He rolled into our life quite by chance. One day I came back from work and told my wife - "You know, I just saw our neighbour walking a mouse around the house."
She got curious, met the said neighbour, found out they actually had two specimens of this mouse thing, and next thing I knew she walks in holding the mouse in her hands.
Needless to say I shouted and threathened (the mouse or I ... kind of thing) and argued my soul out... needelss to say I was actually enthraled.
The small bundle just curled into my lap, fixed me with its big brown eyes, and I was lost.
The race, we found out, is called zwerg pinscher. In other words - dwarf pinscher. Looking like a mini size dobberman, slim, sharp pointed features, one may
have mistaken this fragile creature, as I did, for some maxi size mouse. NO SIR!!! I decided to call it Tiger as a joke. A joke? A dwarf? The little bastard had a stance, a pride,
a fierceness and fearlessness comparable probably only to a real tiger. Powerful solid and muscular body, the proud high headed walk of a race horse at show time. Approaching
Rottweilers and Dobbermans and other oversized monsters in the park as if they owed him something, looking them
eye to eye from his half foot height to their 2 foot one, revealing as necessary a pair of canines worth of a dragon - almost spitting fire. Dracula's teeth we called them,
and were very careful not to be in their vicinity whenever he decided it's about time to get them into snapping mode. And a heart - pure gold. I was in love.
I am surely kind of biased, but I never dreamed such a small head could contain such loads of canine intelligence or insight. First - for him in-house violence was Taboo. When, jokingly
of course, I tried to raise my hand in a threatening manner towards my wife - it was clear that, if not for me being (at least on paper...) the master of the house, these small jaws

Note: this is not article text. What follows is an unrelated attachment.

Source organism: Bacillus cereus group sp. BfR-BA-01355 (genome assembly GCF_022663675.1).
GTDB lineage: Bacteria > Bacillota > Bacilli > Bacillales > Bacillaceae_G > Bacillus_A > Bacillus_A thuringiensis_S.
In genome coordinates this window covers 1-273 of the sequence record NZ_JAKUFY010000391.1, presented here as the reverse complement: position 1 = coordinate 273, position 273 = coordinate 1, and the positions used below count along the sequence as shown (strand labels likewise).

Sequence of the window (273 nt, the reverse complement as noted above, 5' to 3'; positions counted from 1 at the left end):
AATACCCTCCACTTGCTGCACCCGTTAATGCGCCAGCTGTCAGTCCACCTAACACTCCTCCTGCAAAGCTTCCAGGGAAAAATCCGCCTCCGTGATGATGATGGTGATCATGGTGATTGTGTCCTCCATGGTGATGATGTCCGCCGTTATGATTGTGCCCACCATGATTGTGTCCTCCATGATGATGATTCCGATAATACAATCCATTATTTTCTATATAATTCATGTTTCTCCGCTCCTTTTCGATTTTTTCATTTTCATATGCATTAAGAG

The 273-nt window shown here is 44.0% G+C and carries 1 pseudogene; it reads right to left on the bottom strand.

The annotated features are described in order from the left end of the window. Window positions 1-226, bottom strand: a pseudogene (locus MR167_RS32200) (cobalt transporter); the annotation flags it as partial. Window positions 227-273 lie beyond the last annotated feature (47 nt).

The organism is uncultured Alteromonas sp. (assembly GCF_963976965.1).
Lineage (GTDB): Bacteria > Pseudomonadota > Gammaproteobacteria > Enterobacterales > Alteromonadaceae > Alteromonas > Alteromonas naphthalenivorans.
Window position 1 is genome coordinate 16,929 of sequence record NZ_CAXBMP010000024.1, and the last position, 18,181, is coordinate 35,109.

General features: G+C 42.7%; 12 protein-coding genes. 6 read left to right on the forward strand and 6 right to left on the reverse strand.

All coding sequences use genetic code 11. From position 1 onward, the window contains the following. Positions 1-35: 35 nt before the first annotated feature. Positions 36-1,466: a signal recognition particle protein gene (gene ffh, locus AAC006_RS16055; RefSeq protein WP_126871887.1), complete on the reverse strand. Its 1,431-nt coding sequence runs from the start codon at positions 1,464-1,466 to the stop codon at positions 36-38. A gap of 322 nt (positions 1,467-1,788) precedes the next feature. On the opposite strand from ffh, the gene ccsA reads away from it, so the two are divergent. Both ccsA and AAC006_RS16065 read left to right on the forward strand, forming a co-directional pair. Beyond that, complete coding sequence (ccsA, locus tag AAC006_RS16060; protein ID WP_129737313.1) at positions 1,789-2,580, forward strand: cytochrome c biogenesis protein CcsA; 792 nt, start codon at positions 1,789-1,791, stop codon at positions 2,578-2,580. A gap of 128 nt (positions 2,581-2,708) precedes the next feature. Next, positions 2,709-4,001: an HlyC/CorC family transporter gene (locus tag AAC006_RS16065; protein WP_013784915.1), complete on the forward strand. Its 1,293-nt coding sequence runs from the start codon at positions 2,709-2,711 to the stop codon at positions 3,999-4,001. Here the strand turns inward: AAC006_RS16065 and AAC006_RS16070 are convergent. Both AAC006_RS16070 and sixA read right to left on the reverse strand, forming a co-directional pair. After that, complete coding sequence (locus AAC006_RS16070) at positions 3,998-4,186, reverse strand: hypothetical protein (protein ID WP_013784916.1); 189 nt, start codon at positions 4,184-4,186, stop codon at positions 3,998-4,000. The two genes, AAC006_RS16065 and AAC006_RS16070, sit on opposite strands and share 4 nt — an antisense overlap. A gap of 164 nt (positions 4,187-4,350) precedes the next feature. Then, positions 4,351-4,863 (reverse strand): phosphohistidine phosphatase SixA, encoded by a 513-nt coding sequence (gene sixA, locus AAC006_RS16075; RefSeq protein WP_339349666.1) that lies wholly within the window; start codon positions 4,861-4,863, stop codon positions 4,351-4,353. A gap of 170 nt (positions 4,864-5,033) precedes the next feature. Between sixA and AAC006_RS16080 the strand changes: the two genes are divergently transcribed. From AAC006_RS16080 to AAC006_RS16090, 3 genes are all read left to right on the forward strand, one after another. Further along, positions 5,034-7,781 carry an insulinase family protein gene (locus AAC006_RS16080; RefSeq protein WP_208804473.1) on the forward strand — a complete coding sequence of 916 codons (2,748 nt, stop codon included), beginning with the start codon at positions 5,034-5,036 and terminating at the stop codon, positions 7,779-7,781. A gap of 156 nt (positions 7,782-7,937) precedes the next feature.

were ready to rip my arm off from the shoulder. The only safe way out was lowering, very gently, my arm at normal sea level. And even then his eyes kept following my movements with
certain suspicion until it was clear that "danger" was out of the way. Then there was this sixth sense of, God knows how, understanding certain events that have absolutely nothing
to do with dog life. Like the end of a movie or show on TV. With us watching it, he would lie between us, supposedly sleeping, letting his humans have their fun... Then, with the first
accords of the end of show or end of film music just starting to leave the TV's loudspeakers - the little devil would suddenly jump like a mini typhoon, barking, scratching, begging -
it was time for his walk. And maybe a last example, which even my wife couldn't believe until I showed it to her - the little guy actually knew how to cheat human style. When it so happened that Tizza, the female dog,
finished eating but was still guarding her leftovers jealously, and he was interested in these leftovers - we wouldn't just push her out of the way and take ownership by force.
No. He played it in a devious uncanine way. He would suddenly start barking and run to the door, pointing at some potential intruders about to penetrate the sacred territory.
Tizza, of course, couldn't leave such injustice unpunished and she would join him in the common effort to push away the invading forces. And the sneaky little bastard would turn and rush to
her plate and finish the meagre leftovers. Irrelevant how many times he did it, she still fell for it.
As for dog specialties, and each dog has one or a few - this one's specialty was playing American football with Frolic. Frolic, for the uninitiated, is small round pieces of condensed food
that a dog is supposed to chew and swallow. Not this one. For him Frolic was the center of a game composed of picking it up in his teeth, tossing it across the room and then waiting
and expecting some human to rush up to the Frolic and try and kick it elsewhere (God forbid if we were not in the mood, he would chase us all over the house barking and shouting
and forcing us to join in). And after about five minutes of chasing, running and barking (humans too) all over the house he would suddenly pick up the "ball", chew it and swallow it,
as he should have done to start with. With a great "Thank God" from us.
Twelve years. He died of a heart condition, dynamic and full of energy to the last moment. It broke my heart.
We found a local animals' cemetery where he is buried. No, I don't want to forget and go on. I want to remember and go on. And, foolish isn't it, my eyes are bleeding salt when
writing these lines. And, as it happens again and again throughout my life - the only way I could kill part of the pain killing me was by expressing it in rhyme, French (probably imperfect) rhyme
in this case. Rhyme for his little grave.
Mon ami, mon frère,
Pour toi une prière
De larmes amères
Sur ton bout de terre.
Les anges te réclament
Pour q'ta petite âme
Tout le ciel enflamme
Avec joie et charme.
Prend soin de ma mère,
Cher maman - amère
Ma vie éphémère,
A bientôt, j'espère.
Joie et peine font sœurs
Dans mon triste cœur,
Un si grand bonheur,
Une immense douleur.
Je garde pour toujours
Ta gaieté, l'amour
Dans tes tristes yeux, pour
Te revoir un jour...